Richard Shelby and Bob Corker like to squawk about how the Big Two and a Half have a failed business model as compared to the wonderful Japanese automakers.
Funny. I thought successful business models were profitable.
Toyota Motor will lose money in its core automaking business for the first time in 70 years this fiscal year, the company said Monday, in a sign of how the global economic crisis is hurting even the mightiest carmakers.
I raise this not to gloat over Toyota’s misfortune, but to point to some of the issues behind Toyota’s setbacks this year. Of course, there’s the collapse in the US auto market, which, because it’s so large, devastates everyone’s global success.
They have also suffered from the recent steep declines in United States auto sales. In November, Toyota saw its sales drop 33.9 percent and Honda Motor 31.6 percent, faring just slightly better than G.M.’s 41 percent decline.
This is a particular problem for Toyota, because the US is usually its most profitable market (by comparison, I’m guessing that China remains GM’s most profitable market).
The carmaker’s sales in the U.S., traditionally its most profitable market, plunged 34 percent in November.
“Japan’s economy has never weaned itself off of the overbearing reliance on exports, and especially to the U.S.,” said Kirby Daley, senior strategist and head of capital introductions at Newedge Group. “Japan did nothing to prepare itself” for the collapse in demand from abroad.
Go here for more details about everyone’s dismal November.
Then, there’s particularly strategic decisions that exposed Toyota to a greater degree than other Japanese manufacturers–notably, its attempt to expand its market share in one of America’s traditionally most profitable segments.
Toyota has been seen as the most vulnerable of Japan’s big automakers because it had been investing heavily in new products, including a full-sized pickup truck for the United States market, just when auto sales started to fall.
But I thought only those failed business model American companies built trucks?!?! Toyota idled its Tundra plant for three months this year, and backed off its attempts to cut into the F150 and Silverado market share.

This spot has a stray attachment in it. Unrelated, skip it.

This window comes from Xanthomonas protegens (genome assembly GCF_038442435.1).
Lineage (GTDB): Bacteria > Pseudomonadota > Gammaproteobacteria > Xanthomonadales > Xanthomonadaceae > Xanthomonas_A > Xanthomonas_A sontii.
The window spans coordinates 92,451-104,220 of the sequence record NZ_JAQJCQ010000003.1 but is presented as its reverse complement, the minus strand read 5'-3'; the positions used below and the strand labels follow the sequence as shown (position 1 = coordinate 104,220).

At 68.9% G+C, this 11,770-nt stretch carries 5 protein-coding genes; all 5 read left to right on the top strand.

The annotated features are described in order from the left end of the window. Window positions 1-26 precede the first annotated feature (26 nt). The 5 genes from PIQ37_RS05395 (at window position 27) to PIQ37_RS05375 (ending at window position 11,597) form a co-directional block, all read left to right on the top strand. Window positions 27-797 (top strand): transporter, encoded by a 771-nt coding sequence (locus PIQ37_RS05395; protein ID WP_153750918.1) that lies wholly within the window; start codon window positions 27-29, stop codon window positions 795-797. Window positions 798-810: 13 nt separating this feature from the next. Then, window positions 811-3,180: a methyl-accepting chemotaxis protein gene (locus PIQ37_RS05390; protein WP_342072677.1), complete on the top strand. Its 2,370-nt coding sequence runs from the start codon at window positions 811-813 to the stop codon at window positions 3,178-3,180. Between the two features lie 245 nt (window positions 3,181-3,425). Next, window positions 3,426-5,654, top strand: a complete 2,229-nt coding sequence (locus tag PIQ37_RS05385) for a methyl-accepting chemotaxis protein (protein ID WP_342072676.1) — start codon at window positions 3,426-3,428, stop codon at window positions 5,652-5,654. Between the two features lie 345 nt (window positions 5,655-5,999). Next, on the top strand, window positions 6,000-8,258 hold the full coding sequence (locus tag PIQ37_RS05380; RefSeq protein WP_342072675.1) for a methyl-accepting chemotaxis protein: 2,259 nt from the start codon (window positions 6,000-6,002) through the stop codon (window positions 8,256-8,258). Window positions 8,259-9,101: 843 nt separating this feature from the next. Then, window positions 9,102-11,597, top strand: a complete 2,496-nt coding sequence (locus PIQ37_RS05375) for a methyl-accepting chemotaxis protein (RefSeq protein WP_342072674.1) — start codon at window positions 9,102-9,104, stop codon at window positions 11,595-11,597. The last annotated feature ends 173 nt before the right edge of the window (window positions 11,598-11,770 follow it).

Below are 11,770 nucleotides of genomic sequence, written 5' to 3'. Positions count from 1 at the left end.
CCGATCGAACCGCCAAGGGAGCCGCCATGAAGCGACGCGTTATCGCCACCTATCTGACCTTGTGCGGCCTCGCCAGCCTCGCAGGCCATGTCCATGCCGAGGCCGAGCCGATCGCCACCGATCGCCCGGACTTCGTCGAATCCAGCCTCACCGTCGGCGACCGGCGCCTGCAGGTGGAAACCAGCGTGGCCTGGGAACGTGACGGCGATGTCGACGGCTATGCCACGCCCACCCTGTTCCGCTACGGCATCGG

Finally, though, with the weakness of the Euro and dollar compared to the yen, Toyota’s now on the wrong side of globalized currency exchange, which cuts into Toyota profitability directly.
Compounding the drop in demand is the stronger yen, which erodes overseas profits for Japanese automakers. Every 1 yen gain against the dollar and euro trims Toyota’s annual operating profit by 40 billion yen and 6 billion yen, according to the company. The carmaker is basing its second-half earnings outlook on 93 yen to the dollar and 123 yen to the euro.
The company expects a stronger yen will cut its operating profit by 200 billion yen for this fiscal year from its November forecast.
The yen is expected to remain strong against the dollar well into 2009.
Again, I don’t mean to take pleasure from the fact that Toyota’s facing challenges–though by no means as tough as the challenges the Big Two and a Half face. But Toyota’s woes demonstrate how ill-informed the debates over the auto relief have been. The foundational assumption of the whole debate in Congress was that the Big Two and a Half were struggling while Toyota and Honda were facing no challenges. Toyota’s still in way better shape than GM (mostly because it has relatively little debt, not because of product mix). But even the "no-fail" auto business models are failing this year.